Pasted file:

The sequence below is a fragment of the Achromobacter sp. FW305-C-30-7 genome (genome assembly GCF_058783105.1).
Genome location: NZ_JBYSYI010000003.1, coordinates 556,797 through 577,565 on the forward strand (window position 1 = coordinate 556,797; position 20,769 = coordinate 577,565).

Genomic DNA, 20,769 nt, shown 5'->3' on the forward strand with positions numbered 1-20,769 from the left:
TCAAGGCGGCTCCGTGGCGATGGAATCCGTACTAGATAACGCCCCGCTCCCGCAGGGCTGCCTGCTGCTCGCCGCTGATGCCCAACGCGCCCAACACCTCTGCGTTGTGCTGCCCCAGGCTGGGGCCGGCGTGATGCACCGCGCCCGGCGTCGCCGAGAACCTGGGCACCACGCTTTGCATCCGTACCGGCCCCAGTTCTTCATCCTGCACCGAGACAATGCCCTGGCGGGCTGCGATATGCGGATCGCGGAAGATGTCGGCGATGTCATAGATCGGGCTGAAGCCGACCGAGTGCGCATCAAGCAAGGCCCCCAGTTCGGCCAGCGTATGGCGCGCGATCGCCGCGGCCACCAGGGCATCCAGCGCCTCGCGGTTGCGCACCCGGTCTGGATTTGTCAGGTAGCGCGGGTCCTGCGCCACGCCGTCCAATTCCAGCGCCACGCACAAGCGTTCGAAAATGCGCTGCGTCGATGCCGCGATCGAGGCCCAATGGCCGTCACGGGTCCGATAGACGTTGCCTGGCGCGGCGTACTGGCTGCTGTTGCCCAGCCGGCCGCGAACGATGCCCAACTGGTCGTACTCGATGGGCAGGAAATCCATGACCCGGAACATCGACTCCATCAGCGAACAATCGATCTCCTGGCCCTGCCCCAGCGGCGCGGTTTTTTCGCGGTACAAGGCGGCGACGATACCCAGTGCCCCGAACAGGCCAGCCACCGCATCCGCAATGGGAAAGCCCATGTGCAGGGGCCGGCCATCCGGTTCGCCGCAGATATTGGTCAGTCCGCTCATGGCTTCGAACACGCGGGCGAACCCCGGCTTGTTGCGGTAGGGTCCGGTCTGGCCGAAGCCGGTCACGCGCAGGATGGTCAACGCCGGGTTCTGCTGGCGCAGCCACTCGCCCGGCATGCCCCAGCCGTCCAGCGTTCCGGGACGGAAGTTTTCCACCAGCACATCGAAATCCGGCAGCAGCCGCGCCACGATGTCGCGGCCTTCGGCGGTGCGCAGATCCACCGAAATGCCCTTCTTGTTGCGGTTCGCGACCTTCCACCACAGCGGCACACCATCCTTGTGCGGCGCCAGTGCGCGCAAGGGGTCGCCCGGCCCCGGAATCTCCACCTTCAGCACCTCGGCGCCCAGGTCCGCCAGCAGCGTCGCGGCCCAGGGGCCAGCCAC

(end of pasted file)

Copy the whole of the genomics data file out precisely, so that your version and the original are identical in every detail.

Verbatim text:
The sequence below is a fragment of the Achromobacter sp. FW305-C-30-7 genome (genome assembly GCF_058783105.1).
Genome location: NZ_JBYSYI010000003.1, coordinates 556,797 through 577,565 on the forward strand (window position 1 = coordinate 556,797; position 20,769 = coordinate 577,565).

Genomic DNA, 20,769 nt, shown 5'->3' on the forward strand with positions numbered 1-20,769 from the left:
TCAAGGCGGCTCCGTGGCGATGGAATCCGTACTAGATAACGCCCCGCTCCCGCAGGGCTGCCTGCTGCTCGCCGCTGATGCCCAACGCGCCCAACACCTCTGCGTTGTGCTGCCCCAGGCTGGGGCCGGCGTGATGCACCGCGCCCGGCGTCGCCGAGAACCTGGGCACCACGCTTTGCATCCGTACCGGCCCCAGTTCTTCATCCTGCACCGAGACAATGCCCTGGCGGGCTGCGATATGCGGATCGCGGAAGATGTCGGCGATGTCATAGATCGGGCTGAAGCCGACCGAGTGCGCATCAAGCAAGGCCCCCAGTTCGGCCAGCGTATGGCGCGCGATCGCCGCGGCCACCAGGGCATCCAGCGCCTCGCGGTTGCGCACCCGGTCTGGATTTGTCAGGTAGCGCGGGTCCTGCGCCACGCCGTCCAATTCCAGCGCCACGCACAAGCGTTCGAAAATGCGCTGCGTCGATGCCGCGATCGAGGCCCAATGGCCGTCACGGGTCCGATAGACGTTGCCTGGCGCGGCGTACTGGCTGCTGTTGCCCAGCCGGCCGCGAACGATGCCCAACTGGTCGTACTCGATGGGCAGGAAATCCATGACCCGGAACATCGACTCCATCAGCGAACAATCGATCTCCTGGCCCTGCCCCAGCGGCGCGGTTTTTTCGCGGTACAAGGCGGCGACGATACCCAGTGCCCCGAACAGGCCAGCCACCGCATCCGCAATGGGAAAGCCCATGTGCAGGGGCCGGCCATCCGGTTCGCCGCAGATATTGGTCAGTCCGCTCATGGCTTCGAACACGCGGGCGAACCCCGGCTTGTTGCGGTAGGGTCCGGTCTGGCCGAAGCCGGTCACGCGCAGGATGGTCAACGCCGGGTTCTGCTGGCGCAGCCACTCGCCCGGCATGCCCCAGCCGTCCAGCGTTCCGGGACGGAAGTTTTCCACCAGCACATCGAAATCCGGCAGCAGCCGCGCCACGATGTCGCGGCCTTCGGCGGTGCGCAGATCCACCGAAATGCCCTTCTTGTTGCGGTTCGCGACCTTCCACCACAGCGGCACACCATCCTTGTGCGGCGCCAGTGCGCGCAAGGGGTCGCCCGGCCCCGGAATCTCCACCTTCAGCACCTCGGCGCCCAGGTCCGCCAGCAGCGTCGCGGCCCAGGGGCCAGCCAC